Acetylcholine esterase activity in mild cognitive impairment and Alzheimer's disease.

Research paper by Karl K Herholz

Indexed on: 16 Jan '08Published on: 16 Jan '08Published in: European Journal of Nuclear Medicine and Molecular Imaging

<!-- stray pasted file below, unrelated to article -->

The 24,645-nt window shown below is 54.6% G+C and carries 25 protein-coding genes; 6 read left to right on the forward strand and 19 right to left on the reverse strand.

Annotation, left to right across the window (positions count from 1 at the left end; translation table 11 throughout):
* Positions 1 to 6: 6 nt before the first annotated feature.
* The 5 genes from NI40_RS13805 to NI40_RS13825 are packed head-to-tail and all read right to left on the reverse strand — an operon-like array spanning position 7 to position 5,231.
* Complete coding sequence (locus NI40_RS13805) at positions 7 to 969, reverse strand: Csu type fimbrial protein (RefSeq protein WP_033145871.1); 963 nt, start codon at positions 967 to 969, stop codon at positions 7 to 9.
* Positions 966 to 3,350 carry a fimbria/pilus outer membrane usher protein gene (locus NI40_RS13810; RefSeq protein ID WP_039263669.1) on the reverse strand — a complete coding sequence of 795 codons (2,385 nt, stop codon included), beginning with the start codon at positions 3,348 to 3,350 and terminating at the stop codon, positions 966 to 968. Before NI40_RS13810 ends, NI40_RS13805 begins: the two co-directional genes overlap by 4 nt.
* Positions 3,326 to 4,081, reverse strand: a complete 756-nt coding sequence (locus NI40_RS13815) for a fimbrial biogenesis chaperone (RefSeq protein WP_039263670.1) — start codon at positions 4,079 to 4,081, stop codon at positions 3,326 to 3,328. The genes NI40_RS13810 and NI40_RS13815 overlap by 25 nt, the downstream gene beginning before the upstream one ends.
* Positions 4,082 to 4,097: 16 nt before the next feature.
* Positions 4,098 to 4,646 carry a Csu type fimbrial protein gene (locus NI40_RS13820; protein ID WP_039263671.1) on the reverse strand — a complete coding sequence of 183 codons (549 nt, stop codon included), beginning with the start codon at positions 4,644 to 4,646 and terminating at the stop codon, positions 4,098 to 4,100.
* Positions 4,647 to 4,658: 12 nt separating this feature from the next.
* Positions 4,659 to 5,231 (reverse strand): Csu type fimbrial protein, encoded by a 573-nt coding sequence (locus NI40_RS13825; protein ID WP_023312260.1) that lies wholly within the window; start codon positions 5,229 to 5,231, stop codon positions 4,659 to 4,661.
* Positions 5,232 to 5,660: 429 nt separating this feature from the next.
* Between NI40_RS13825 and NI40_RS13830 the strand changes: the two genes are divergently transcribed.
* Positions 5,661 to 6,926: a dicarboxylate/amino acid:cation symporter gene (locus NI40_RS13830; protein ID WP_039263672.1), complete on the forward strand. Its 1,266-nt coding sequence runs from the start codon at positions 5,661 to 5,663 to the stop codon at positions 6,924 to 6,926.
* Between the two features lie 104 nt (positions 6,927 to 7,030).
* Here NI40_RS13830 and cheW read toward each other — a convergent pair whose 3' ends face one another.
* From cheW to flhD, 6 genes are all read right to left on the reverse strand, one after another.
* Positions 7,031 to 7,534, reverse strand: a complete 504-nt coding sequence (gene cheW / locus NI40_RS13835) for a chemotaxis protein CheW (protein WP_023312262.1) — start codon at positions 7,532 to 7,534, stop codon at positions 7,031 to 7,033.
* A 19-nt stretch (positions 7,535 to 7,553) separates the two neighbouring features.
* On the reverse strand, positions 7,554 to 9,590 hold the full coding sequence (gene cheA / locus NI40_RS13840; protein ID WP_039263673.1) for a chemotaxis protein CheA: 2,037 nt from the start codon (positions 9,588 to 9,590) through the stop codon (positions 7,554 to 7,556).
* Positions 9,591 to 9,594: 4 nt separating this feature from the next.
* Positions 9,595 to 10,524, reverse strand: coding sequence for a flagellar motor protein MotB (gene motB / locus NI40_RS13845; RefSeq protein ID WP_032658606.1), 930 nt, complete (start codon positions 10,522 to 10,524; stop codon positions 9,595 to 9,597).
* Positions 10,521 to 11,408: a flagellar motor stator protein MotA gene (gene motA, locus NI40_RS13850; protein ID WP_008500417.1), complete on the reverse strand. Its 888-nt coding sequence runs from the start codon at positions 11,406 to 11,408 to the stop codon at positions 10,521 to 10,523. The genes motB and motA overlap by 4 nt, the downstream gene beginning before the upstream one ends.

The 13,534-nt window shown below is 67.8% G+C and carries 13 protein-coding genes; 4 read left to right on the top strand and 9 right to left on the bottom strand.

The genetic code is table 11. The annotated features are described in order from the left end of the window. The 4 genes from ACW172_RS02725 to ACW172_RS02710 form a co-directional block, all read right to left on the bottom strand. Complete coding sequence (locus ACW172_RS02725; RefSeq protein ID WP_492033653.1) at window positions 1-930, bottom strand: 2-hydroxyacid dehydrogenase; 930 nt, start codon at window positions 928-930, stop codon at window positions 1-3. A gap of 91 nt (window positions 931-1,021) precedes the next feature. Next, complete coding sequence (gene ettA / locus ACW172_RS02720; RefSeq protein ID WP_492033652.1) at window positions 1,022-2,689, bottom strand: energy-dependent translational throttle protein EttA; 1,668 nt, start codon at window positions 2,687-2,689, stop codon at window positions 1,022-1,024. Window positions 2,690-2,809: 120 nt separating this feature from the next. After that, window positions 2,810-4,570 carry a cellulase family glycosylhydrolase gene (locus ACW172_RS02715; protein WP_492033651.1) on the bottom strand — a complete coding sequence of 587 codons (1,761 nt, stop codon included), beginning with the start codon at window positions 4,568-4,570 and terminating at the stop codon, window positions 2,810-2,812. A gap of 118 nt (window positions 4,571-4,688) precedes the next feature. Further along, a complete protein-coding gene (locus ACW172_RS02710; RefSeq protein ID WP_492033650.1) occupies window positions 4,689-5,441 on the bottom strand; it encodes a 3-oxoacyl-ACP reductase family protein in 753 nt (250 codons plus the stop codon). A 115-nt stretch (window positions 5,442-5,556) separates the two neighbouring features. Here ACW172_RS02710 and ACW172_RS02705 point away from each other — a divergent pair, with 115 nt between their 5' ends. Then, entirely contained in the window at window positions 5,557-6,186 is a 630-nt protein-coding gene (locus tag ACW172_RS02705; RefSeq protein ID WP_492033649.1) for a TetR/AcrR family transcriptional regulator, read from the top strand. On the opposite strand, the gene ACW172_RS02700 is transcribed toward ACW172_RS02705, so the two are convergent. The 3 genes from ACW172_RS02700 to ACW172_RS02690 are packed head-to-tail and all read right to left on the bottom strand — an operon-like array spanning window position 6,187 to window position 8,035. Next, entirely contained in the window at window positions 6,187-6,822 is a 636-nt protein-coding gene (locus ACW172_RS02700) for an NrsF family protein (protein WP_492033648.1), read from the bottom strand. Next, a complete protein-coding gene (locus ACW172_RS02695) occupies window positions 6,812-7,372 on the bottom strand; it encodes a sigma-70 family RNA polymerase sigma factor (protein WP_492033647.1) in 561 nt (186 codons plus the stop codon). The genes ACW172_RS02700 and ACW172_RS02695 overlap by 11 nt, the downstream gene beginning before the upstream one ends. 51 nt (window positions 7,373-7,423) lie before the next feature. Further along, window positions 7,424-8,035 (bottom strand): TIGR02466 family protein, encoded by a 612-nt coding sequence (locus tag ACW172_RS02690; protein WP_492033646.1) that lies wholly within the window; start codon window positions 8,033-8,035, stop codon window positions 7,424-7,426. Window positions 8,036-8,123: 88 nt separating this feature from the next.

Impairment of cholinergic neurotransmission is a well-established fact in Alzheimer's disease (AD), but there is controversy about its relevance at the early stages of the disease and in mild cognitive impairment (MCI).In vivo positron emission tomography imaging of cortical acetylcholine esterase (AChE) activity as a marker of cholinergic innervation that is expressed by cholinergic axons and cholinoceptive neurons has demonstrated a reduction of this enzyme activity in manifest AD. The technique is also useful to measure the inhibition of cerebral AChE induced by cholinesterase inhibitors for treatment of dementia symptoms.A reduction of cortical AchE activity was found consistently in all studies of AD and in few cases of MCI who later concerted to AD.The in vivo findings in MCI and very mild AD are still preliminary, and studies seem to suggest that cholinergic innervation and AChE as the main degrading enzyme are both reduced, which might result in partial compensation of their effect.

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